When asked to make an intertemporal choice, a decision that involves a tradeoff between costs and benefits at different points in time, about events in the distal future, most people tend to make the rational choice - the option that leads to a bigger reward. For example, almost everyone would prefer to gain twelve-hundred dollars in eleven years over a thousand dollars in ten years. However, as one or both the time-points involved move closer to the present, people start to prefer the smaller but sooner rewards over the bigger but delayed rewards. Many people would choose to get a thousand dollars today instead of twelve-hundred in a year. To these people, the perceived value of a thousand gained today seems to be greater than that of a twelve-hundred gained a year later. This general tendency to increasingly discount rewards as they move away from "now" and approach a temporal horizon in the future is labelled by behavioral economists as present-bias or temporal discounting.
An individual's discount rate for delayed future outcomes is a measure of his impatience and impulsivity. A person for whom $100 today is as attractive as $1000 in one year has a much higher discount rate - and is more impulsive and has poorer self-control - than a person for whom $100 today is equivalent to $110 in one year. Individuals with high discount rates are less likely to save for their retirement and have a significantly higher credit card debt; though they may desire the rewards that would come from practicing fiscal prudence, those rewards are in the distant future and hence are heavily discounted and appear less attractive than the pleasure obtained by spending money right now.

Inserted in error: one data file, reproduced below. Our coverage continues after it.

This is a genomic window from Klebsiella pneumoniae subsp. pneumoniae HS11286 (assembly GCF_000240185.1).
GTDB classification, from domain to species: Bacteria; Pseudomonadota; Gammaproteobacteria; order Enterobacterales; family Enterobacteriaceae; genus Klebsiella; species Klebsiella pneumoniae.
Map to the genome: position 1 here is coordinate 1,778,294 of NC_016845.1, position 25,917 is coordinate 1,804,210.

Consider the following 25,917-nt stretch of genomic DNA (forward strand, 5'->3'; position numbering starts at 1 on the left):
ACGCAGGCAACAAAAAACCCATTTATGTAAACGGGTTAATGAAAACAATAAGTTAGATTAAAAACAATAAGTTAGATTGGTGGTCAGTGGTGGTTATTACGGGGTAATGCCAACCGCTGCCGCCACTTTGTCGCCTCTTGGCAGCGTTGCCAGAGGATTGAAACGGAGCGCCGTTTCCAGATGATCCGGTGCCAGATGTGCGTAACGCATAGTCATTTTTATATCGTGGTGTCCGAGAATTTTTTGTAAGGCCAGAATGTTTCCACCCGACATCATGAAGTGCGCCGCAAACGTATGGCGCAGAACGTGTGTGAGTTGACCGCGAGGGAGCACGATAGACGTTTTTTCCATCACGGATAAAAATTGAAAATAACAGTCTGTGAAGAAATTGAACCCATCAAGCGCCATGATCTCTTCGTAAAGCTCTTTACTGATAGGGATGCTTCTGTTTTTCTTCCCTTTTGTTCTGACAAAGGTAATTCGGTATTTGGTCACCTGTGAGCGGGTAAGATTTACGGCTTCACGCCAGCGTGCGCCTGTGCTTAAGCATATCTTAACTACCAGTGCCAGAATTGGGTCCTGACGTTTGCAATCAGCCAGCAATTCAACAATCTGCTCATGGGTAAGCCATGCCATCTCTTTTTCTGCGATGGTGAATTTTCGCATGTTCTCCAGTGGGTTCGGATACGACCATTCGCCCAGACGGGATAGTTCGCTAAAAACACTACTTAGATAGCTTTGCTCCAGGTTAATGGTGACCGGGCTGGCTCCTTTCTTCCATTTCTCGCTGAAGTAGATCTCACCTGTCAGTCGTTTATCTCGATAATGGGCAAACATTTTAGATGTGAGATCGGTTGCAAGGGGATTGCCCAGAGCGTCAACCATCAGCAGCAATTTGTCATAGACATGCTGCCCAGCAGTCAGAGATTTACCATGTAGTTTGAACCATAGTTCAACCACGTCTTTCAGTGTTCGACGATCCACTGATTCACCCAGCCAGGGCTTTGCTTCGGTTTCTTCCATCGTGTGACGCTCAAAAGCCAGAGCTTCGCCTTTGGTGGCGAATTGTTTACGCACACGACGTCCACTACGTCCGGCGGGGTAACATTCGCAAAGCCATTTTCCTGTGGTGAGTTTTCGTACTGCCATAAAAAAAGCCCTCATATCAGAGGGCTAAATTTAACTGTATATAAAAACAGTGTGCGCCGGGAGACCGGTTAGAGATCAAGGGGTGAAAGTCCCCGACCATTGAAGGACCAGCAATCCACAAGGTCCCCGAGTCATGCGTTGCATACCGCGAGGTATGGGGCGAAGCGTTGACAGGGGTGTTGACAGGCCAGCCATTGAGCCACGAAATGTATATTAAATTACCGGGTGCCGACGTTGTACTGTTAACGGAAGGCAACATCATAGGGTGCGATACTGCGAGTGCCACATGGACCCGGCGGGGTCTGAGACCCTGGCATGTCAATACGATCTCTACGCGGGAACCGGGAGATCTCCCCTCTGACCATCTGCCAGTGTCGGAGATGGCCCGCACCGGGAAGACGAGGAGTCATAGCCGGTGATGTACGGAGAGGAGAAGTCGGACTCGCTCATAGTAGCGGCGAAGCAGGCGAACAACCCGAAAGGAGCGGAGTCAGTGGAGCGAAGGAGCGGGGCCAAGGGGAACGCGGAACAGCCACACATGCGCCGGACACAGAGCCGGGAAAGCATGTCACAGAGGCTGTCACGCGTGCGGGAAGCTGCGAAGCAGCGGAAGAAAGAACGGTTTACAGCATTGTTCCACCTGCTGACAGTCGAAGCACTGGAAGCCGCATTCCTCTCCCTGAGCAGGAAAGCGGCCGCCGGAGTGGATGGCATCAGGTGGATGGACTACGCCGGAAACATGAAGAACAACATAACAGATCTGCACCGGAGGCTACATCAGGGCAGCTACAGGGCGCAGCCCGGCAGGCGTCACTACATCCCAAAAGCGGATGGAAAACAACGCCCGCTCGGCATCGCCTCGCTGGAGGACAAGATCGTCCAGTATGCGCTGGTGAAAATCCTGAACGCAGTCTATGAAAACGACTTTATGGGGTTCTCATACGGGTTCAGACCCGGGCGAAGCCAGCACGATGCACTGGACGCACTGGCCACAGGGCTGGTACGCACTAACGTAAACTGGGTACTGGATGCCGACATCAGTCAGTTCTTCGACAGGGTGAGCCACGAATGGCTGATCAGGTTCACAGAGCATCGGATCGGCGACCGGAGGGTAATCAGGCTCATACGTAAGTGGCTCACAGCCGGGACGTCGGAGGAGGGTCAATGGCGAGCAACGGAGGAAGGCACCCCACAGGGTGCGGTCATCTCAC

Marketers use the concept of temporal discounting to encourage impulse-buying with the "buy now, pay later" or "free trial" plans. Such plans entice consumers by focusing on the immediate rewards (the thrill of using a new product) while the costs recede into the future, and thus discounted by the consumers, become less relevant to the buying decision. Marketers also strive to convince consumers that buying a product would boost their public image; belief in such an identity-enhancing effect provides an immediate reward to the customer upon buying the product.
The discounting rate for future rewards or costs varies inversely with age and more favorable social comparisons, and directly with the availability of distracting temptations. The discounting rate can be decreased through vivid visualization of the important future rewards that would come from resisting the small rewards in the present, or of the dire future consequences of indulging in the present temptations. Such visualization brings the future benefits and costs forward to the here and now, and thus enables a person to make a fairer comparison of the intertemporal costs and benefits that would result from his decision.